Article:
Because we are empty of any such self, we are intimately entwined with everything else. Even this language doesn't capture it because it sounds like I may still be talking of entities interdependently exiting with others, but there are no "entities." This is the Buddha’s unique contribution to the yoga tradition: "dependent co-origination."
The Buddha said that when we enter through the door of impermanence, we touch nirvana, here and now. Nirvanâ, meaning “extinction,” is the extinction of our mistaken notions and ideas about reality that leads to reifying identities. The grasping and aversion, our greed, anger and delusion that arise from such reification are extinguished. Also extinguished is our attachment and bondage to concepts such as birth and death, existent and non-existent, increasing and decreasing, pure and impure.
A taste of this can happen in the time it takes to work with one asana. Maintaining Warrior Two, unpleasant sensations may arise in our shoulders. These sensations lead to aversion, and grasping after relief. We identify with the unpleasant sensations and think, “My shoulders are killing me.” Thoughts arise about the teacher having us hold the posture “too long,” never seeing that “too long” is a relative concept. Clinging to that belief creates a sense of self; the more we cling the more the sense of self grows constricting.
Shifting our attention to the impermanent nature of experience, we see that there is no-thing personal about any of it. There is just sensation and the sensation is ever-changing. It is all a dependent co-originated process, and through practice we see that the same is true for all feelings, mental formations and consciousness.
With this insight comes nirodha (containment). This is the third noble truth of the Buddha, often used as a synonym for nirvanâ and also Patanjali’s definition of yoga. Practicing asana, we may notice many opportunities to contain our reactivity. We may experience a pleasant sensation and the arising of a mental formation. With mindfulness, we see attachment, and based upon an awareness of impermanence, and the containment of our reactivity the attachment fades away. We then may see a more skillful way to respond to the situation. This is a small, but potentially profound taste of liberation.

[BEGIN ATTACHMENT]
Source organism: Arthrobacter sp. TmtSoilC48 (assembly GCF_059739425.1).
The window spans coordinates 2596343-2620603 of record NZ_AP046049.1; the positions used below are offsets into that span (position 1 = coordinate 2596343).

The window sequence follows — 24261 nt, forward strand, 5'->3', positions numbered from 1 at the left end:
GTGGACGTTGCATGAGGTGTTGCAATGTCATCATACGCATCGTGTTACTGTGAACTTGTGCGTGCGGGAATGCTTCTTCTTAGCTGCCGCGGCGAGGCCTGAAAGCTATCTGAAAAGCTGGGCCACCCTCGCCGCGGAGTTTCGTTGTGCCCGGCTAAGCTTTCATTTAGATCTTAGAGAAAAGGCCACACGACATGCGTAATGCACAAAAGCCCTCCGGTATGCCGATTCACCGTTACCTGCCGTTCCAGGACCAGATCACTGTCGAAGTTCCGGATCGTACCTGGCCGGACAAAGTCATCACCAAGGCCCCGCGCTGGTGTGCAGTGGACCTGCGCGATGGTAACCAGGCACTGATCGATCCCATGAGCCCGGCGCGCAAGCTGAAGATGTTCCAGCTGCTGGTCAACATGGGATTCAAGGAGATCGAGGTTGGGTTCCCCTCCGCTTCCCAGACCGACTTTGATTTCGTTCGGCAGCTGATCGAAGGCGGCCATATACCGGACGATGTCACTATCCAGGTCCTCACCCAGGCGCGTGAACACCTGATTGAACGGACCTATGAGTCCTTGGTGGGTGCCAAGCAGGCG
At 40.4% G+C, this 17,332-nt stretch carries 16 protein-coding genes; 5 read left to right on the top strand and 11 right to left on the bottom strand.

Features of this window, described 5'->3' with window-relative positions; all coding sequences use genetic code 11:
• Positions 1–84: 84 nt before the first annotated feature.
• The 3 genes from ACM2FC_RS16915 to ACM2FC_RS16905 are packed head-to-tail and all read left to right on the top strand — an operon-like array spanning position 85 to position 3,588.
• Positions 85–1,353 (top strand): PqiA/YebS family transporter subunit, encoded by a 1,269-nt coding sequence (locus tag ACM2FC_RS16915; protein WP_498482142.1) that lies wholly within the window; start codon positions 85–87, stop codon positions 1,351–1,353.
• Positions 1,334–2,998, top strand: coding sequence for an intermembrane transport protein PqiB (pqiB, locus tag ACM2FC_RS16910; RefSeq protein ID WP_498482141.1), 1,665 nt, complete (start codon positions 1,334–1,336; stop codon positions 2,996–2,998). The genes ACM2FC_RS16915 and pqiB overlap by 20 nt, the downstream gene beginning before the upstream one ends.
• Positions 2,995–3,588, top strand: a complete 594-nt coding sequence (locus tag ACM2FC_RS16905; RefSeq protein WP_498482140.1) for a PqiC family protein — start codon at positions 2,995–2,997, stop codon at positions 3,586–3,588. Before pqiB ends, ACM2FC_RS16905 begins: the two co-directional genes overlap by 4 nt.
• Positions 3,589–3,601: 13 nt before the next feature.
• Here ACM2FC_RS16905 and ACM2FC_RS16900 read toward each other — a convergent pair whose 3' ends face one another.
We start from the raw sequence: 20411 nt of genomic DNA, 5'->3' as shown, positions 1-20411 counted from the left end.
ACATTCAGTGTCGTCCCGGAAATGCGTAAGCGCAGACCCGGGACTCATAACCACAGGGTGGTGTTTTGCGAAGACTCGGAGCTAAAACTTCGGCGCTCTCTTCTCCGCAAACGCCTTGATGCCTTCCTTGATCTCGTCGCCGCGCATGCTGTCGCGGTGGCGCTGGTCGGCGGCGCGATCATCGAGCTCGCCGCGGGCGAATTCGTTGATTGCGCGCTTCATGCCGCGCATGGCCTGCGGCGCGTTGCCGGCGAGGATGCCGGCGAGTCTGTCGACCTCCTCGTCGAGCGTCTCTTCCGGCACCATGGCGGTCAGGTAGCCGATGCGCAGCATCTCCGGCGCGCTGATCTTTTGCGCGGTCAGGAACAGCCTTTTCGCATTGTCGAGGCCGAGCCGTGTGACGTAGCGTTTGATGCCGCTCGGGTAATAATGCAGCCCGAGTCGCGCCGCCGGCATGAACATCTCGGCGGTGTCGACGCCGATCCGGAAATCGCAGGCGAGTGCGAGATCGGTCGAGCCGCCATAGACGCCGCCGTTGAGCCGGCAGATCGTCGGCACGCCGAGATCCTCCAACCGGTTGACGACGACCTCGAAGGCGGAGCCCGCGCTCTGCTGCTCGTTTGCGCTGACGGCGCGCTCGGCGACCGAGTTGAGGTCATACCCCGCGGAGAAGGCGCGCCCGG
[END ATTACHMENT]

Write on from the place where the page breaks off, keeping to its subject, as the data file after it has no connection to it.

Finally comes letting go. But there is also the insight that it is not you that lets go. Throughout practice, there was still that final vestige of self-consciousness that could take credit for the insight into impermanence, and cessation. The final thing to let go is the idea of a separately enduring self. The irony is that this is a letting go of what was never there!
Letting go means to see through all that keeps us (falsely) separated from reality as it is. The supposed boundary between “self” and “other” is seen as not real. Enlightenment and liberation comes not in turning away from our human condition, but within it, and as its fulfillment.
“To practice the Buddha way is to investigate the self. To investigate the self is to forget the self. To forget the self is to be intimate with the myriad things. When intimate with the myriad things, your bodymind as well as the bodyminds of others drop away. No trace of realization remains, and this no-trace continues endlessly.”
Dogen Zengi, Genjo Koan